I think my only other advice, beside where to find good boy clothing, is not to confine shopping for boy's clothes to the boy's section of stores or websites. I "cross dress" my boys all the time, and no one knows, including my boys. Clothing made for girls is often slimmer and more colorful, which are both style choices, not really gender-related. Putting my boys in girls pants is a life-saver - both of my sons have long skinny legs and no rump to speak of, so their pants are often much too big in the waist but not long enough. Target sells pants that have that nifty elastic-and-button system inside the waistband so that you can adjust the waist, but if you have trouble finding the right proportions in other brands, definitely take a look in the girls section. I do double check to make sure that back pockets don't have floral stitching, rhinestones, buttons with overly feminine designs, or lining that is obviously for girls. Girls also have a much better selection of leggings, which is very helpful especially for younger kids (crawling stages) because regular pants and jeans tend to be bulkier and have strange proportions that make movement (and even getting dressed) more difficult for babies. To this day, Ira prefers the two pair of [girl] leggings he has, a black and white geometric print and a red plaid, to all his other pant options.

Now, I will share some "secrets" of where to shop for cool clothes for boys. I am not shy about asking people where they bought something that I see their kids wearing. I screenshot it on my phone if it's something I see on Instagram, and then I search for a gently used version online. Some accounts (like @fancytreehouse) have already tagged the brands they're wearing, so you can tap on the picture and find all the sources. Sometimes in order to get a cheaper price you have to wait a while to until the item is out of season of several collections old (like at Target or GAP for example, which have limited runs of each style), but I don't mind that.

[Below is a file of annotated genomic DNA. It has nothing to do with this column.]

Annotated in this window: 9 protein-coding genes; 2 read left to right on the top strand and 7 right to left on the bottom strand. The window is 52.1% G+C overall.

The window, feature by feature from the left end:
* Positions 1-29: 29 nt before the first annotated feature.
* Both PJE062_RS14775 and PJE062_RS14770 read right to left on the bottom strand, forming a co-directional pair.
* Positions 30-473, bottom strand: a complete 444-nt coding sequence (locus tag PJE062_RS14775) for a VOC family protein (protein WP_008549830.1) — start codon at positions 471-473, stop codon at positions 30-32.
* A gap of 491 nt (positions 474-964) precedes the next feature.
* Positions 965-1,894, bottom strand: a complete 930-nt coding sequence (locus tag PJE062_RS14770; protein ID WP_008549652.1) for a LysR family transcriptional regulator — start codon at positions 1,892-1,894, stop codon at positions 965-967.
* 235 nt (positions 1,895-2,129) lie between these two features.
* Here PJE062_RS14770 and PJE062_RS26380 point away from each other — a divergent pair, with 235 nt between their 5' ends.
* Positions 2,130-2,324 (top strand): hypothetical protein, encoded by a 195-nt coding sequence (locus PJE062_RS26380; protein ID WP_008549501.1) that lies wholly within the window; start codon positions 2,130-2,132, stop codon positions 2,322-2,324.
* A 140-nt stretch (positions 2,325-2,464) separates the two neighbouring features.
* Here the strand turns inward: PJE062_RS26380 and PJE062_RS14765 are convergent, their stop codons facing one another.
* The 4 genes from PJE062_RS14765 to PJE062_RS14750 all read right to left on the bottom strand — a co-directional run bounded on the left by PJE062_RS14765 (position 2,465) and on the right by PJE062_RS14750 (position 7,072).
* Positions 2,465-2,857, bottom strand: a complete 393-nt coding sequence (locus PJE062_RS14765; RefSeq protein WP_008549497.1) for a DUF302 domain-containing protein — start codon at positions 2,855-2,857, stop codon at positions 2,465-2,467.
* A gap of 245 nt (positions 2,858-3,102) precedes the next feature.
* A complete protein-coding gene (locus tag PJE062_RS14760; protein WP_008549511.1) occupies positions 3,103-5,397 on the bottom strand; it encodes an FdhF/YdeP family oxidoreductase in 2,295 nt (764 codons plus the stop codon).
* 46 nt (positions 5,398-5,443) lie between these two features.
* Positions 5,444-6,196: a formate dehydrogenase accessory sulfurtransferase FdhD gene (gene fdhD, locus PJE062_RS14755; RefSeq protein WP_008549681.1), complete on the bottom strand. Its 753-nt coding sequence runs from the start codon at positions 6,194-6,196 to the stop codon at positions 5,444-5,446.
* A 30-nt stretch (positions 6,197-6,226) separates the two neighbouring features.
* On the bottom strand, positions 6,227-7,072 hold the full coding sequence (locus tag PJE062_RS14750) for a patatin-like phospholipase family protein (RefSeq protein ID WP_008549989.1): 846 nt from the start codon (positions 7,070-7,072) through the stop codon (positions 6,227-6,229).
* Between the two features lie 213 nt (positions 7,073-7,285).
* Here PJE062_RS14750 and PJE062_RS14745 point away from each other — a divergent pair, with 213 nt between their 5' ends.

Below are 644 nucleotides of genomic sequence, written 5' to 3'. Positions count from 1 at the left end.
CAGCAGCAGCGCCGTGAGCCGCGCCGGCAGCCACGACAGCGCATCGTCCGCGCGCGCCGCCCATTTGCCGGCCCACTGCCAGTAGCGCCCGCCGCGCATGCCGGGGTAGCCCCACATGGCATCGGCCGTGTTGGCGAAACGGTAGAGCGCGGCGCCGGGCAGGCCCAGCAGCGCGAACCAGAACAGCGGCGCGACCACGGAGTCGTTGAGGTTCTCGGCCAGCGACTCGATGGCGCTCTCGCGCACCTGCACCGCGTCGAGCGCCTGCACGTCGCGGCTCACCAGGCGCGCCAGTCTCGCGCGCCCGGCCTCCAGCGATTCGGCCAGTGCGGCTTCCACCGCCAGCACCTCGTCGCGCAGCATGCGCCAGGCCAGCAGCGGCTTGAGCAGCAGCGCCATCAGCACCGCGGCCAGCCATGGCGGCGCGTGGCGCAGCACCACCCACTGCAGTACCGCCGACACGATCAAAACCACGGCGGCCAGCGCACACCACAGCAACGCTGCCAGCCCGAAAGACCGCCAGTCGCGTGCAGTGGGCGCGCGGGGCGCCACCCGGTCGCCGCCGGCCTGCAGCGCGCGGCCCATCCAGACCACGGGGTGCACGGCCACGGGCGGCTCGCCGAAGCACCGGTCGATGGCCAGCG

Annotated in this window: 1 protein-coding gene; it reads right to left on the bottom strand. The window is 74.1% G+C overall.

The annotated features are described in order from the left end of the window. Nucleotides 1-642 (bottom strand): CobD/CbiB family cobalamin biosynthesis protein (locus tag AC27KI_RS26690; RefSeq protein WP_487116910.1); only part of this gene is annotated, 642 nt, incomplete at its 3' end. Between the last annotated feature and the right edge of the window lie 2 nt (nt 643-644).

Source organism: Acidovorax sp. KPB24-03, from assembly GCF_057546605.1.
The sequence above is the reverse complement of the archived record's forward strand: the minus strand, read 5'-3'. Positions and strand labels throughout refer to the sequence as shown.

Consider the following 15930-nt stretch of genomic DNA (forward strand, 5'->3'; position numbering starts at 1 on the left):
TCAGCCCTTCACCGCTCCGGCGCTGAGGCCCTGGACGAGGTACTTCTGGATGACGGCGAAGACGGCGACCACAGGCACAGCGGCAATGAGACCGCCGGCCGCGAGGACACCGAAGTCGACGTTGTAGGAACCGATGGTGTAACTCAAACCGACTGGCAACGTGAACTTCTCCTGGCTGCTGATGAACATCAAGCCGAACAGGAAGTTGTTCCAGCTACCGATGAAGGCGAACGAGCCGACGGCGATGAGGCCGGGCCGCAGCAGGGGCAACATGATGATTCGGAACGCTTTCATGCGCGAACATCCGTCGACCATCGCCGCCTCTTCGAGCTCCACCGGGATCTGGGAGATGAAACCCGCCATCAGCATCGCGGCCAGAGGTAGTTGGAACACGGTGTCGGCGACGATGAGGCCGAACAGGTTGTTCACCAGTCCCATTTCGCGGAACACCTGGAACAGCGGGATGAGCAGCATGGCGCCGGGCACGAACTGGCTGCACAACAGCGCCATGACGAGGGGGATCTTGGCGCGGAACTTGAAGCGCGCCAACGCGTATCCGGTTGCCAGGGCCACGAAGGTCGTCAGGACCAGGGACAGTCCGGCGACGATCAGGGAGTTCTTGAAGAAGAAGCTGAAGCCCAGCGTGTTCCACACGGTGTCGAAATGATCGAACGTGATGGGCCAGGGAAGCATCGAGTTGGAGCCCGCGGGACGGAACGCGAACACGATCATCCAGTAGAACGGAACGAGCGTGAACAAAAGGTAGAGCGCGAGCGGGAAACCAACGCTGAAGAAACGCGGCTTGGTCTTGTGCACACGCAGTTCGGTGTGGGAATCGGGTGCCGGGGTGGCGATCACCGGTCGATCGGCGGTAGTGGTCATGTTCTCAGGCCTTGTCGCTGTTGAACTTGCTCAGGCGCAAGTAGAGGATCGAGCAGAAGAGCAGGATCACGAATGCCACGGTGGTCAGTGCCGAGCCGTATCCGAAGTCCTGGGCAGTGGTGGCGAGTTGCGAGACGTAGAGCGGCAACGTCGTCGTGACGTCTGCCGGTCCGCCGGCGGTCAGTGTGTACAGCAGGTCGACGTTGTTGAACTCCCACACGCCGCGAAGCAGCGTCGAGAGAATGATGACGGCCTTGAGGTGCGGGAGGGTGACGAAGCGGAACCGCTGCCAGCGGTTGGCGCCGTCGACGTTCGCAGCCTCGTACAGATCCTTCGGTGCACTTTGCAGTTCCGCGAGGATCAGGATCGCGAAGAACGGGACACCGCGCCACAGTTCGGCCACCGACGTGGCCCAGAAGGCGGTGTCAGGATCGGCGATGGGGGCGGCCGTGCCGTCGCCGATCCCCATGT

I used to buy a lot of clothes for the boys on Instagram from other moms who love to thrift or who are selling off clothes their kiddos have outgrown. Since Instagram moved to the algorithm system about a year ago, buying and selling on Instagram is not as convenient, but many sellers have moved to other platforms where you can still find them, and there's not as many people trying to go after what is still available on Instagram. If you haven't bought on Instagram before, the basic rules are commenting on something you want with a comment like "sold" or "me please" and then the seller will send you an invoice via paypal (after you provide your email via direct message). I haven't utilized this very much, but if you know what you're looking for, you can search Instagram by hashtag, such as #minirodiniforsale.